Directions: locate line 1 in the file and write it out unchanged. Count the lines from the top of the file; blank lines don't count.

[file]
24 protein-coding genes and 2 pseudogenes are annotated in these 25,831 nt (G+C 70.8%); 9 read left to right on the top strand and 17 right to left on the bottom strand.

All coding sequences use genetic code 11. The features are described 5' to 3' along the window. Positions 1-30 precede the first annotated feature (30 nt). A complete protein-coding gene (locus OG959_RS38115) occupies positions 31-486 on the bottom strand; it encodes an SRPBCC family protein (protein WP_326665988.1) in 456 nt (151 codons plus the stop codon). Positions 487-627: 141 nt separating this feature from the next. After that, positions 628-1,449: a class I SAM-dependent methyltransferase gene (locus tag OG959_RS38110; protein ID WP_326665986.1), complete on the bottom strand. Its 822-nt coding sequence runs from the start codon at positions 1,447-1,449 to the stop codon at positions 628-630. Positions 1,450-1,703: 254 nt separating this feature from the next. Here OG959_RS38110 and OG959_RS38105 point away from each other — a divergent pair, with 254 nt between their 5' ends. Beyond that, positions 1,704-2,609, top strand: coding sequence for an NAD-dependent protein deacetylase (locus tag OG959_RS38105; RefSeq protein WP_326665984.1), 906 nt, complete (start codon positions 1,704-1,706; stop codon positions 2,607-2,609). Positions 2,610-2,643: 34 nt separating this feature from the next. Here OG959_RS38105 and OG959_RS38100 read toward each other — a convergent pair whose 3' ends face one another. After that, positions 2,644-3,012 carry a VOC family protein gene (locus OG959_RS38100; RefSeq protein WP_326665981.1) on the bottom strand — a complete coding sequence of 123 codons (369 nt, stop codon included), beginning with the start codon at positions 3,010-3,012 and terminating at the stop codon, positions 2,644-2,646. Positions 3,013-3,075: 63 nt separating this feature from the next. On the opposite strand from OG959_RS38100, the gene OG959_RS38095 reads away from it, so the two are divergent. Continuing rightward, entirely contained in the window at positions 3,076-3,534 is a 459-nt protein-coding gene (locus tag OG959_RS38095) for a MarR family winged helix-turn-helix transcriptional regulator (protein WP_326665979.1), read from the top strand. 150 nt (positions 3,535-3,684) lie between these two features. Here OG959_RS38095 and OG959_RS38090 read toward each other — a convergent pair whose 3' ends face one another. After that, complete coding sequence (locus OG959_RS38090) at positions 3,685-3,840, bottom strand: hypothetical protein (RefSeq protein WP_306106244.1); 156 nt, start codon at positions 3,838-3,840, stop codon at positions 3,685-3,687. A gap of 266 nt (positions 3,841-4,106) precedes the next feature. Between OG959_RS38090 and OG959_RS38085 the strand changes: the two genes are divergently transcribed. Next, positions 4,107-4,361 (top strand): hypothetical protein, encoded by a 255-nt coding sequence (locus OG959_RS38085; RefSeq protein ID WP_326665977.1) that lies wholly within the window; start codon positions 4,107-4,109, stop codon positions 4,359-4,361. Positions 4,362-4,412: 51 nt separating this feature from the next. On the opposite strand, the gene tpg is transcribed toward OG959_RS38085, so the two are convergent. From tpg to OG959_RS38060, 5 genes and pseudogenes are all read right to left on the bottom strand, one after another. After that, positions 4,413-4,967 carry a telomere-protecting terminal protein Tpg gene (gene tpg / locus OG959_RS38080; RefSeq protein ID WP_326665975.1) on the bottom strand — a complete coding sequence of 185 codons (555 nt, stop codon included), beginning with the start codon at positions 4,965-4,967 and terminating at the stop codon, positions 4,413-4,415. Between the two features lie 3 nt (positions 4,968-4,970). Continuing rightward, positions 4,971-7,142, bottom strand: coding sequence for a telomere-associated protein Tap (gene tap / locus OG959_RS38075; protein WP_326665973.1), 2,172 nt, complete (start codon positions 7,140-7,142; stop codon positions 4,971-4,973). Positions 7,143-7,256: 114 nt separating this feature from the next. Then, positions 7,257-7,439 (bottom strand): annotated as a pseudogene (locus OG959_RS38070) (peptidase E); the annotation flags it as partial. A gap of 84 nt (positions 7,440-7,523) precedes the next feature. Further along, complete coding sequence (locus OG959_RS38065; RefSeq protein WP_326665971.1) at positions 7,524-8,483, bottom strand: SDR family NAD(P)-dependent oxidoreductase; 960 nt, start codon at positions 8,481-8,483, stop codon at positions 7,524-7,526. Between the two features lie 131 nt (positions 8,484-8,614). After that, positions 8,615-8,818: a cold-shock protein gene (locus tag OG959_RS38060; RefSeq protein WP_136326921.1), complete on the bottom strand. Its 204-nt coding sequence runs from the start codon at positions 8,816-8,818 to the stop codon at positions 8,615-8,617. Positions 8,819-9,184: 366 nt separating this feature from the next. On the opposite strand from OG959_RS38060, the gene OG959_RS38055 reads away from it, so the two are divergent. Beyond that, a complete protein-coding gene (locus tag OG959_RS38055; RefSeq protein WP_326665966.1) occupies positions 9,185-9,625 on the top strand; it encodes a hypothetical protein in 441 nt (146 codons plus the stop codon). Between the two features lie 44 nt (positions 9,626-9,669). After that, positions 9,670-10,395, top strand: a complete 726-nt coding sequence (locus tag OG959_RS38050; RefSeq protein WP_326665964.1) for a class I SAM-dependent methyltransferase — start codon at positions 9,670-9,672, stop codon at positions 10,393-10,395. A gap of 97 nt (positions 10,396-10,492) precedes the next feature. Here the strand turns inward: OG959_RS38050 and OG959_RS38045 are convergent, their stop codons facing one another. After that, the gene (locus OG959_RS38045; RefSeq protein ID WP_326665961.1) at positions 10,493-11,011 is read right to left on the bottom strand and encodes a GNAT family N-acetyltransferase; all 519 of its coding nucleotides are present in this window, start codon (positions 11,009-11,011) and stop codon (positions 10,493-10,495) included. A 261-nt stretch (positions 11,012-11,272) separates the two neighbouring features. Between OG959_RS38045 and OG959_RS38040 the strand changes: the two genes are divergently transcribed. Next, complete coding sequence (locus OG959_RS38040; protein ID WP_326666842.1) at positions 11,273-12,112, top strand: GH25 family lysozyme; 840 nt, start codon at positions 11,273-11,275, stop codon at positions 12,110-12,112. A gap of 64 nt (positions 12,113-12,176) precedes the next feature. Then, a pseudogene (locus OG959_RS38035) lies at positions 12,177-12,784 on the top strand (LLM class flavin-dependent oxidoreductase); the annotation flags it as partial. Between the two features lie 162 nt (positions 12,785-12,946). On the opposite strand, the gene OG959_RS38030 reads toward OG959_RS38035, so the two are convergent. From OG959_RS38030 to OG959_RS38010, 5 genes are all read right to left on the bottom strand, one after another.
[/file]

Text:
24 protein-coding genes and 2 pseudogenes are annotated in these 25,831 nt (G+C 70.8%); 9 read left to right on the top strand and 17 right to left on the bottom strand.